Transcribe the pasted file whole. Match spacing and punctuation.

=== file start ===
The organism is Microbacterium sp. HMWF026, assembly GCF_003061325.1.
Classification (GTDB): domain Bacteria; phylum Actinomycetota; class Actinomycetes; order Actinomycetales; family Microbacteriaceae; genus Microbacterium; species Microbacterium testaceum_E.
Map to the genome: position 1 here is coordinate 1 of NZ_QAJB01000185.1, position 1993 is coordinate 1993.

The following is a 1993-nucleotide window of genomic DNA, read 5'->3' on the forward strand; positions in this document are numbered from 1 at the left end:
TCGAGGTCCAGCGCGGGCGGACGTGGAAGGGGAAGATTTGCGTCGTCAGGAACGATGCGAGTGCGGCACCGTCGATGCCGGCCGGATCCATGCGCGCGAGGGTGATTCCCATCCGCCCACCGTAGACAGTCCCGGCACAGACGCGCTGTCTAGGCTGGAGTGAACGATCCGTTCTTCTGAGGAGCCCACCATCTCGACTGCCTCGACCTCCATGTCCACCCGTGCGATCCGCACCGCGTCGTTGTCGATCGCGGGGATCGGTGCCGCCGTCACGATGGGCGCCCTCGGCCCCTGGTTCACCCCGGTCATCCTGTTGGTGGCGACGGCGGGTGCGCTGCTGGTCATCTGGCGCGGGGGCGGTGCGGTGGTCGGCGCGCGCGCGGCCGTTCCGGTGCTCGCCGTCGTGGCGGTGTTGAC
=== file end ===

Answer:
The organism is Microbacterium sp. HMWF026, assembly GCF_003061325.1.
Classification (GTDB): domain Bacteria; phylum Actinomycetota; class Actinomycetes; order Actinomycetales; family Microbacteriaceae; genus Microbacterium; species Microbacterium testaceum_E.
Map to the genome: position 1 here is coordinate 1 of NZ_QAJB01000185.1, position 1993 is coordinate 1993.

The following is a 1993-nucleotide window of genomic DNA, read 5'->3' on the forward strand; positions in this document are numbered from 1 at the left end:
TCGAGGTCCAGCGCGGGCGGACGTGGAAGGGGAAGATTTGCGTCGTCAGGAACGATGCGAGTGCGGCACCGTCGATGCCGGCCGGATCCATGCGCGCGAGGGTGATTCCCATCCGCCCACCGTAGACAGTCCCGGCACAGACGCGCTGTCTAGGCTGGAGTGAACGATCCGTTCTTCTGAGGAGCCCACCATCTCGACTGCCTCGACCTCCATGTCCACCCGTGCGATCCGCACCGCGTCGTTGTCGATCGCGGGGATCGGTGCCGCCGTCACGATGGGCGCCCTCGGCCCCTGGTTCACCCCGGTCATCCTGTTGGTGGCGACGGCGGGTGCGCTGCTGGTCATCTGGCGCGGGGGCGGTGCGGTGGTCGGCGCGCGCGCGGCCGTTCCGGTGCTCGCCGTCGTGGCGGTGTTGAC